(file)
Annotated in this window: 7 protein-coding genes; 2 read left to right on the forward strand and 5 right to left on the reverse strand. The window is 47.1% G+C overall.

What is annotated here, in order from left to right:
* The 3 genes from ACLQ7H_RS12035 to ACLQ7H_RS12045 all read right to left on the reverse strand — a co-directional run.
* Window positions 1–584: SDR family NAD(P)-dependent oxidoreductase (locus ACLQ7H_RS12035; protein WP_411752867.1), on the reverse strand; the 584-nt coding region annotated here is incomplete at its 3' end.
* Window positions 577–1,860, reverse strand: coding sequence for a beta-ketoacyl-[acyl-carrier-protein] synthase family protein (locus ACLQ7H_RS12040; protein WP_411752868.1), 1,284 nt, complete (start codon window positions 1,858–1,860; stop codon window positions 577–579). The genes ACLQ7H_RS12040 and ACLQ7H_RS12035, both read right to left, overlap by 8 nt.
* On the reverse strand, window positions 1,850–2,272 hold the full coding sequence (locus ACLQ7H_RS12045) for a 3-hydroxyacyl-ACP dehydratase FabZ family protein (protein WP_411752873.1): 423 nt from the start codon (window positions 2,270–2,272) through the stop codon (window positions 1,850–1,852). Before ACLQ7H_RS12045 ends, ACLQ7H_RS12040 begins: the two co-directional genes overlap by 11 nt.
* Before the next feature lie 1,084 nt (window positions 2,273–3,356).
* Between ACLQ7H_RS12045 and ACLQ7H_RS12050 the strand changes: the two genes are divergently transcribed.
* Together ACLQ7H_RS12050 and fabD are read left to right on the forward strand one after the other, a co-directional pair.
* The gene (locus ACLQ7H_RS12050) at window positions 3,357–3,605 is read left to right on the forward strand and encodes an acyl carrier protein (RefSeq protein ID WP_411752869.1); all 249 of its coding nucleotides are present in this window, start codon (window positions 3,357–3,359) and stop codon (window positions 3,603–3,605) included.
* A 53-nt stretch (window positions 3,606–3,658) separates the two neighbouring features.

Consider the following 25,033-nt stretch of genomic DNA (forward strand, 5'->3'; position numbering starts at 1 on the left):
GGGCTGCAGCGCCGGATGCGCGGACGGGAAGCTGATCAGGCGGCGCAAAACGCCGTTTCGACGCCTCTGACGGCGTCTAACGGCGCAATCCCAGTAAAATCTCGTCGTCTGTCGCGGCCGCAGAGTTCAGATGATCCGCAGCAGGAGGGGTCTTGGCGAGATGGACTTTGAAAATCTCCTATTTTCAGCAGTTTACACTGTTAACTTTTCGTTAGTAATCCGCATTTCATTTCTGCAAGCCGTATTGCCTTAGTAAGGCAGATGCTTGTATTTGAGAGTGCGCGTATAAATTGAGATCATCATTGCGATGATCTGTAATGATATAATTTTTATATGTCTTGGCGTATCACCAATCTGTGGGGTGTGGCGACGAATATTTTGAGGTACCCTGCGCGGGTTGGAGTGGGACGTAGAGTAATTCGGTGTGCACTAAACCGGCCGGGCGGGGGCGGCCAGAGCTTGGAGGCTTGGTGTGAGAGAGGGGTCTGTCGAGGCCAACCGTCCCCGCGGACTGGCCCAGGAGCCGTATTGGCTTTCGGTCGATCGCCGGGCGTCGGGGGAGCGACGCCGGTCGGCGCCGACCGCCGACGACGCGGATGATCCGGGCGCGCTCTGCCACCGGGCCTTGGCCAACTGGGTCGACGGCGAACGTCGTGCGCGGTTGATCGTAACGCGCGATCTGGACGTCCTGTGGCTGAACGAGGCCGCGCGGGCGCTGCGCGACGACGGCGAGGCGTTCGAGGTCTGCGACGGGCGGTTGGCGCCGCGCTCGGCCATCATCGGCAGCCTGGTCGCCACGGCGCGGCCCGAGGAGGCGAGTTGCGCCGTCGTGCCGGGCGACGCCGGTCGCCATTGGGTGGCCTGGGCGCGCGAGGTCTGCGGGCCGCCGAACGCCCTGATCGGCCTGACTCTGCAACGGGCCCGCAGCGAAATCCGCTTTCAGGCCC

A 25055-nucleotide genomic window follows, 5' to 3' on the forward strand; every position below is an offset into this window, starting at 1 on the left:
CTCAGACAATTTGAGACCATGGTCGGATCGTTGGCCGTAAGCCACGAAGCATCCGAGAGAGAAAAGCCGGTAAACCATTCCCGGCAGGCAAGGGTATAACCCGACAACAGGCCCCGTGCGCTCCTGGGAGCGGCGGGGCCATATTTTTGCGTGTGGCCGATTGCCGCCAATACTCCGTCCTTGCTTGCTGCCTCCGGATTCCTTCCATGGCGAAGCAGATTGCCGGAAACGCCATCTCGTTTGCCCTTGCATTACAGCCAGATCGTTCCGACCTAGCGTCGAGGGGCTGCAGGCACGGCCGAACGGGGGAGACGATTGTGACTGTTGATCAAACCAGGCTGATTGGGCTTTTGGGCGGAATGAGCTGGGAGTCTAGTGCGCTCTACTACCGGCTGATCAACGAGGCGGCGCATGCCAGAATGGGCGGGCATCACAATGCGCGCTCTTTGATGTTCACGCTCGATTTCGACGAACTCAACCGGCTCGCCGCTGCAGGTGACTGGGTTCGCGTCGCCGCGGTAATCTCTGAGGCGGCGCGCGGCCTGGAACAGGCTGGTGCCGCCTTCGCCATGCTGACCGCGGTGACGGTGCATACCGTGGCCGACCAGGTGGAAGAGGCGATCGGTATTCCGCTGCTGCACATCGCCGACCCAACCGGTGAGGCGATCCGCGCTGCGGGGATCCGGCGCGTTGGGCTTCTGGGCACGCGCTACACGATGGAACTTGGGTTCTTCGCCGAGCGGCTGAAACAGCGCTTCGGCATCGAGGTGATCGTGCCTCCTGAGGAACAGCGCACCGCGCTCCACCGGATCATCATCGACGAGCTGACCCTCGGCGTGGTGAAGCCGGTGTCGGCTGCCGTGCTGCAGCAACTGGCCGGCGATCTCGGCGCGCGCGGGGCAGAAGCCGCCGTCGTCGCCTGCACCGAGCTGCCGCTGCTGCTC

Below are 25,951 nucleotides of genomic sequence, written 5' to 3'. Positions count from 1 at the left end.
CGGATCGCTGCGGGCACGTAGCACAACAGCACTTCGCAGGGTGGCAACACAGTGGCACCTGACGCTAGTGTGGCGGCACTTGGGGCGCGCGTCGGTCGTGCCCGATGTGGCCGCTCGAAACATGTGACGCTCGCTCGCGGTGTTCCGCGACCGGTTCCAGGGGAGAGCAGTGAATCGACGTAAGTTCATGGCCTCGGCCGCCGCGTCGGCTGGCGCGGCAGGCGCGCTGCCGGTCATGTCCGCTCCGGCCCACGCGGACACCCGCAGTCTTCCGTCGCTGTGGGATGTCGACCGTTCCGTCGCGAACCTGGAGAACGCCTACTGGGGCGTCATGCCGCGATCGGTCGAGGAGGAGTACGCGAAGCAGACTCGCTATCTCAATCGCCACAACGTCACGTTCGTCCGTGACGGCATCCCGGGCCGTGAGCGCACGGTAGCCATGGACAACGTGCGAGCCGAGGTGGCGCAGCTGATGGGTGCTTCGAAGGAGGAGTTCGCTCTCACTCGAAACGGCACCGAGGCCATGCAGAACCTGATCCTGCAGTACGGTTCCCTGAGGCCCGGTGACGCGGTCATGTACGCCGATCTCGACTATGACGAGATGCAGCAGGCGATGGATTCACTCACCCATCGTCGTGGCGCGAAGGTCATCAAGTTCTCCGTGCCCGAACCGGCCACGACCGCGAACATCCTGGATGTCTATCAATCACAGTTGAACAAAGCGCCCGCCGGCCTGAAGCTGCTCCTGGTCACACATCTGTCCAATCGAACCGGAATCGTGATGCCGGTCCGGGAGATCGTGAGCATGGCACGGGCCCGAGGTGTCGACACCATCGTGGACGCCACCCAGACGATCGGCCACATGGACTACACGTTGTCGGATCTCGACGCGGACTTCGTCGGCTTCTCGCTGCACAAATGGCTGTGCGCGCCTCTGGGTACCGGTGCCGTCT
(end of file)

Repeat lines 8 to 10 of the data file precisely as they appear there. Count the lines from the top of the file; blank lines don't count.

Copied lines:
* Between ACLQ7H_RS12045 and ACLQ7H_RS12050 the strand changes: the two genes are divergently transcribed.
* Together ACLQ7H_RS12050 and fabD are read left to right on the forward strand one after the other, a co-directional pair.
* The gene (locus ACLQ7H_RS12050) at window positions 3,357–3,605 is read left to right on the forward strand and encodes an acyl carrier protein (RefSeq protein ID WP_411752869.1); all 249 of its coding nucleotides are present in this window, start codon (window positions 3,357–3,359) and stop codon (window positions 3,603–3,605) included.